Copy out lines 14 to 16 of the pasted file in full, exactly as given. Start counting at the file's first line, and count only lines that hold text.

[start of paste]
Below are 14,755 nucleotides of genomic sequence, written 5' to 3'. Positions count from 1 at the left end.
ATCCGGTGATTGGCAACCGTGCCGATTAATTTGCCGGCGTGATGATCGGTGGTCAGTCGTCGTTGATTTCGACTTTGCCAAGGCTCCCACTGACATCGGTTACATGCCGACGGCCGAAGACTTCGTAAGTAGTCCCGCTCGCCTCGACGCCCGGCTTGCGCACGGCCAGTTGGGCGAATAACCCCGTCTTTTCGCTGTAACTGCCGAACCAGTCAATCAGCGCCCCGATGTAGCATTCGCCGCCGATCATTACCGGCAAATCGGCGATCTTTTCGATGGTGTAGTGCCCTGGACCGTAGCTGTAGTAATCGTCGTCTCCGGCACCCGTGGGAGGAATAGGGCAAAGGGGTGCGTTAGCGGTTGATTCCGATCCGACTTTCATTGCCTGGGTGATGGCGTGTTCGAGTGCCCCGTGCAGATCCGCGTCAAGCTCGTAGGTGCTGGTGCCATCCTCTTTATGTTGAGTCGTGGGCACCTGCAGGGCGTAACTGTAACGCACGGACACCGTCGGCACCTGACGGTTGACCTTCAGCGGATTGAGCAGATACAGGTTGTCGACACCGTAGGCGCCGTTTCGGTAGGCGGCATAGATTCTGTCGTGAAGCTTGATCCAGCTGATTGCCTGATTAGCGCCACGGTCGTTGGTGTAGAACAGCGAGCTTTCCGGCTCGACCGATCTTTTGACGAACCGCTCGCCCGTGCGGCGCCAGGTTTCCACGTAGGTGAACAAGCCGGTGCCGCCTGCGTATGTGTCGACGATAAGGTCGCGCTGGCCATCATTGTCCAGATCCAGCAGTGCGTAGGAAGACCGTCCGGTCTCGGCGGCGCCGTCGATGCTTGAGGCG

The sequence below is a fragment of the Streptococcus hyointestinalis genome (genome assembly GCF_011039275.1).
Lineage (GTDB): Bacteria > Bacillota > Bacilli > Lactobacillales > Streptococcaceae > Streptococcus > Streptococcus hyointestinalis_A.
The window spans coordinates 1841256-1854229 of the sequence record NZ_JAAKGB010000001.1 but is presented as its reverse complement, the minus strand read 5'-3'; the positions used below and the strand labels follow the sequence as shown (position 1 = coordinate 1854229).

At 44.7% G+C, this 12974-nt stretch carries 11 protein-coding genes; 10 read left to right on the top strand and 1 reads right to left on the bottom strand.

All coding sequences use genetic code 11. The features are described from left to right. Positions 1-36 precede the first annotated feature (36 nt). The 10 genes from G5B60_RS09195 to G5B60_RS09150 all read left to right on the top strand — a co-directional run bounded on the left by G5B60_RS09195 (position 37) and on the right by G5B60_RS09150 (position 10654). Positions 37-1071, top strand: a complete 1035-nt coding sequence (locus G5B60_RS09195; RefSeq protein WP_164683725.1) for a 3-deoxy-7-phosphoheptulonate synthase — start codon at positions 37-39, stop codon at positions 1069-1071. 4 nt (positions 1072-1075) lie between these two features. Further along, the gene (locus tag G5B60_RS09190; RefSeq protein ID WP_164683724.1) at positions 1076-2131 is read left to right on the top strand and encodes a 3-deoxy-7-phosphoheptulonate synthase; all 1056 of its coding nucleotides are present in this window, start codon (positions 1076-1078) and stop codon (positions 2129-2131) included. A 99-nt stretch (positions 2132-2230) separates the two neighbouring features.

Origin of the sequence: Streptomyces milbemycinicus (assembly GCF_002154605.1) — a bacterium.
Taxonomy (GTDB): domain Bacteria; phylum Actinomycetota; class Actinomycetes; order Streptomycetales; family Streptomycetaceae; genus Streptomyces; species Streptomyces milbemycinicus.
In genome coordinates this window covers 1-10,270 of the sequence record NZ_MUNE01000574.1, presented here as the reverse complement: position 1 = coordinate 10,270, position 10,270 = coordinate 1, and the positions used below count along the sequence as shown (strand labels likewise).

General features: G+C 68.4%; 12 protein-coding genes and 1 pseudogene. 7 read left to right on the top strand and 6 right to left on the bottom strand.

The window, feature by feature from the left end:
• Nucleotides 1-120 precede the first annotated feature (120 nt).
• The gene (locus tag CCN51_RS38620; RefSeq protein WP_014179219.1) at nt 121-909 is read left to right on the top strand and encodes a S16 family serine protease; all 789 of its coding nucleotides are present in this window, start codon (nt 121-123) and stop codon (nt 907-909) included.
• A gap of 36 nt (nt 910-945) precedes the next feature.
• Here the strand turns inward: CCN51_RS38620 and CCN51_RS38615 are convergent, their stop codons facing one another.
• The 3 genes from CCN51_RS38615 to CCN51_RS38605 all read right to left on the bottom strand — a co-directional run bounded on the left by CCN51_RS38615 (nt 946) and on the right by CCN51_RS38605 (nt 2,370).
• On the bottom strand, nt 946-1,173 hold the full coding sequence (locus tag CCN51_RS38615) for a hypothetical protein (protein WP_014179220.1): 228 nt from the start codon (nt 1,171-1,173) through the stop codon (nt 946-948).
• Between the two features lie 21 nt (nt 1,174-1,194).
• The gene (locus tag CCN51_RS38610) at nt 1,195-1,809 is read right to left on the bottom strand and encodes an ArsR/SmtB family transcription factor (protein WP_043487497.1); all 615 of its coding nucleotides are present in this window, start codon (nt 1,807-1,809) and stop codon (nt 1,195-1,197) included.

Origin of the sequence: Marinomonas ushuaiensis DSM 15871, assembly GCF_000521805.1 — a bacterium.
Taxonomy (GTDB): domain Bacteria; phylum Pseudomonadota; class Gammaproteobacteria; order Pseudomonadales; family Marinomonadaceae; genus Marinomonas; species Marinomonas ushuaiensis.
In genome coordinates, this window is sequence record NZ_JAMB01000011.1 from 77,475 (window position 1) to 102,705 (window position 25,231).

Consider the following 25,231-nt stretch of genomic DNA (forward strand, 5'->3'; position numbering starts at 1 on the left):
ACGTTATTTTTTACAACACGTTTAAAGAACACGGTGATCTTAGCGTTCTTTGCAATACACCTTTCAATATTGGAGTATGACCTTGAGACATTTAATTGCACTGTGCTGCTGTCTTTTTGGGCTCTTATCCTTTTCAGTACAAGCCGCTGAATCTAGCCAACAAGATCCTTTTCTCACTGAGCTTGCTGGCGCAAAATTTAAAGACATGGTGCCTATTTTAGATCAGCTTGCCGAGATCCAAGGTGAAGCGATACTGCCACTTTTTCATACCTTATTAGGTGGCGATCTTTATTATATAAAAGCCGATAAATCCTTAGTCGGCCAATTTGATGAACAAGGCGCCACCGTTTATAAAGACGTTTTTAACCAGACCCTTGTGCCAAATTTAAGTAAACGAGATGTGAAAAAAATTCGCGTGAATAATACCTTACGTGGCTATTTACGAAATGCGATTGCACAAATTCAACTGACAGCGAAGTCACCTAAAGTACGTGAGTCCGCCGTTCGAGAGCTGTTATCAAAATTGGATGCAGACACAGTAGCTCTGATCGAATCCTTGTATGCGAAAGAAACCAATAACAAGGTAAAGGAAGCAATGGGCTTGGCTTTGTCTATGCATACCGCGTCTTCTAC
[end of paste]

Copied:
• The gene (locus tag CCN51_RS38620; RefSeq protein WP_014179219.1) at nt 121-909 is read left to right on the top strand and encodes a S16 family serine protease; all 789 of its coding nucleotides are present in this window, start codon (nt 121-123) and stop codon (nt 907-909) included.
• A gap of 36 nt (nt 910-945) precedes the next feature.
• Here the strand turns inward: CCN51_RS38620 and CCN51_RS38615 are convergent, their stop codons facing one another.